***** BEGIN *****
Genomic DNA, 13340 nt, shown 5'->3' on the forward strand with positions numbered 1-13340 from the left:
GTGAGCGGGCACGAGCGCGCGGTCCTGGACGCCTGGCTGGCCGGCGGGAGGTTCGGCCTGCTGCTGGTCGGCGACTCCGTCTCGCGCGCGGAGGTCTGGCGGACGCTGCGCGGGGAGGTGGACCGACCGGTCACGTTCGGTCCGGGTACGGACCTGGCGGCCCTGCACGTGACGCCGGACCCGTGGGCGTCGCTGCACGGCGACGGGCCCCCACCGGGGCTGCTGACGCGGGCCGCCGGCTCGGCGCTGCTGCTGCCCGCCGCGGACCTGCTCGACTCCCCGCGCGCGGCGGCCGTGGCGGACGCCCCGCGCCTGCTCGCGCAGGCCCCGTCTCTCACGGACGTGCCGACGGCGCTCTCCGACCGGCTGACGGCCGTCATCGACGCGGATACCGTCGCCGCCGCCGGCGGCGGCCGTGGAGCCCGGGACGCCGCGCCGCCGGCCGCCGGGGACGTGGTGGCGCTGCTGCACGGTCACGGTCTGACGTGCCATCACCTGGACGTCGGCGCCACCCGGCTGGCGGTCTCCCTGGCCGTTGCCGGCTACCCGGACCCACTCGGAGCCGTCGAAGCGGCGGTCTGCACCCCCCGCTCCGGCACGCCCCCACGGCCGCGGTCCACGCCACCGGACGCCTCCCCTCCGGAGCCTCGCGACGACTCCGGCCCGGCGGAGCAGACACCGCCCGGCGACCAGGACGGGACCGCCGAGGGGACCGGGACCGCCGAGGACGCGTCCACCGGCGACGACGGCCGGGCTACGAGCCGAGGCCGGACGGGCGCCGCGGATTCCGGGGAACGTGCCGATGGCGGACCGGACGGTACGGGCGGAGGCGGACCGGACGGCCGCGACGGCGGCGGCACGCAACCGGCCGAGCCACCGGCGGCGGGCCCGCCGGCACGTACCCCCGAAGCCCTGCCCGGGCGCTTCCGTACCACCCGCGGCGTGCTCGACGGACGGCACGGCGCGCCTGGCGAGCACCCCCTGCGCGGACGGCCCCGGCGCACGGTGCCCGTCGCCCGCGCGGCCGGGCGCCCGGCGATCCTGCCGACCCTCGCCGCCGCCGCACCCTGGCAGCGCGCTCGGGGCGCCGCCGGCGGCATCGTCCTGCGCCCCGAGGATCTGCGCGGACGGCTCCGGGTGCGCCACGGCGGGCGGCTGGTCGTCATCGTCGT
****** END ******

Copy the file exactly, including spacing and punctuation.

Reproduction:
Genomic DNA, 13340 nt, shown 5'->3' on the forward strand with positions numbered 1-13340 from the left:
GTGAGCGGGCACGAGCGCGCGGTCCTGGACGCCTGGCTGGCCGGCGGGAGGTTCGGCCTGCTGCTGGTCGGCGACTCCGTCTCGCGCGCGGAGGTCTGGCGGACGCTGCGCGGGGAGGTGGACCGACCGGTCACGTTCGGTCCGGGTACGGACCTGGCGGCCCTGCACGTGACGCCGGACCCGTGGGCGTCGCTGCACGGCGACGGGCCCCCACCGGGGCTGCTGACGCGGGCCGCCGGCTCGGCGCTGCTGCTGCCCGCCGCGGACCTGCTCGACTCCCCGCGCGCGGCGGCCGTGGCGGACGCCCCGCGCCTGCTCGCGCAGGCCCCGTCTCTCACGGACGTGCCGACGGCGCTCTCCGACCGGCTGACGGCCGTCATCGACGCGGATACCGTCGCCGCCGCCGGCGGCGGCCGTGGAGCCCGGGACGCCGCGCCGCCGGCCGCCGGGGACGTGGTGGCGCTGCTGCACGGTCACGGTCTGACGTGCCATCACCTGGACGTCGGCGCCACCCGGCTGGCGGTCTCCCTGGCCGTTGCCGGCTACCCGGACCCACTCGGAGCCGTCGAAGCGGCGGTCTGCACCCCCCGCTCCGGCACGCCCCCACGGCCGCGGTCCACGCCACCGGACGCCTCCCCTCCGGAGCCTCGCGACGACTCCGGCCCGGCGGAGCAGACACCGCCCGGCGACCAGGACGGGACCGCCGAGGGGACCGGGACCGCCGAGGACGCGTCCACCGGCGACGACGGCCGGGCTACGAGCCGAGGCCGGACGGGCGCCGCGGATTCCGGGGAACGTGCCGATGGCGGACCGGACGGTACGGGCGGAGGCGGACCGGACGGCCGCGACGGCGGCGGCACGCAACCGGCCGAGCCACCGGCGGCGGGCCCGCCGGCACGTACCCCCGAAGCCCTGCCCGGGCGCTTCCGTACCACCCGCGGCGTGCTCGACGGACGGCACGGCGCGCCTGGCGAGCACCCCCTGCGCGGACGGCCCCGGCGCACGGTGCCCGTCGCCCGCGCGGCCGGGCGCCCGGCGATCCTGCCGACCCTCGCCGCCGCCGCACCCTGGCAGCGCGCTCGGGGCGCCGCCGGCGGCATCGTCCTGCGCCCCGAGGATCTGCGCGGACGGCTCCGGGTGCGCCACGGCGGGCGGCTGGTCGTCATCGTCGT